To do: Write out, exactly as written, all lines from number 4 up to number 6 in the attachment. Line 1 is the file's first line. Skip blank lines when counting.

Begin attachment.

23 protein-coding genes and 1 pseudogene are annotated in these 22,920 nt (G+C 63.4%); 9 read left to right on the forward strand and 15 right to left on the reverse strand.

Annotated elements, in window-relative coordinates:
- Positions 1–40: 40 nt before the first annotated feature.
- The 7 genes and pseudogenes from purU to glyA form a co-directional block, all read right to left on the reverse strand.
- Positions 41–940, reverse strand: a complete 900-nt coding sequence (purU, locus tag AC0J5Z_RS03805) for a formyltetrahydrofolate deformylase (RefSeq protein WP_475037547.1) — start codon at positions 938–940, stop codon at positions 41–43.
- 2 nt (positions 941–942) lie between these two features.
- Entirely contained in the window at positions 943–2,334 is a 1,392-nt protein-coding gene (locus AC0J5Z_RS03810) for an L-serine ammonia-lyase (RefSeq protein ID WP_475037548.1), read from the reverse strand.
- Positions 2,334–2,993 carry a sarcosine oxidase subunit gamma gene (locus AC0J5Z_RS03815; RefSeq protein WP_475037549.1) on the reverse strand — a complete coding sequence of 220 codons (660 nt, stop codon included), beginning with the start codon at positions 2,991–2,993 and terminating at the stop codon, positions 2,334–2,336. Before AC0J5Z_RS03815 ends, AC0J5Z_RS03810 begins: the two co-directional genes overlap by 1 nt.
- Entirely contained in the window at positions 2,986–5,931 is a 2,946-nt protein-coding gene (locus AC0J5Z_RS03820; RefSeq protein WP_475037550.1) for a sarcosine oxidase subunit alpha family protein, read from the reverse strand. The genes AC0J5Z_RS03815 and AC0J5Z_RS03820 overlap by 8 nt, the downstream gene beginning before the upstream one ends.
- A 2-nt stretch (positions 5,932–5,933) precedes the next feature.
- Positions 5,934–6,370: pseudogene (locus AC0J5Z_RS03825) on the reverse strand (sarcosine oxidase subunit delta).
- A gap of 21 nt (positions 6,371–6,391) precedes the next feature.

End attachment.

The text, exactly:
- The 7 genes and pseudogenes from purU to glyA form a co-directional block, all read right to left on the reverse strand.
- Positions 41–940, reverse strand: a complete 900-nt coding sequence (purU, locus tag AC0J5Z_RS03805) for a formyltetrahydrofolate deformylase (RefSeq protein WP_475037547.1) — start codon at positions 938–940, stop codon at positions 41–43.
- 2 nt (positions 941–942) lie between these two features.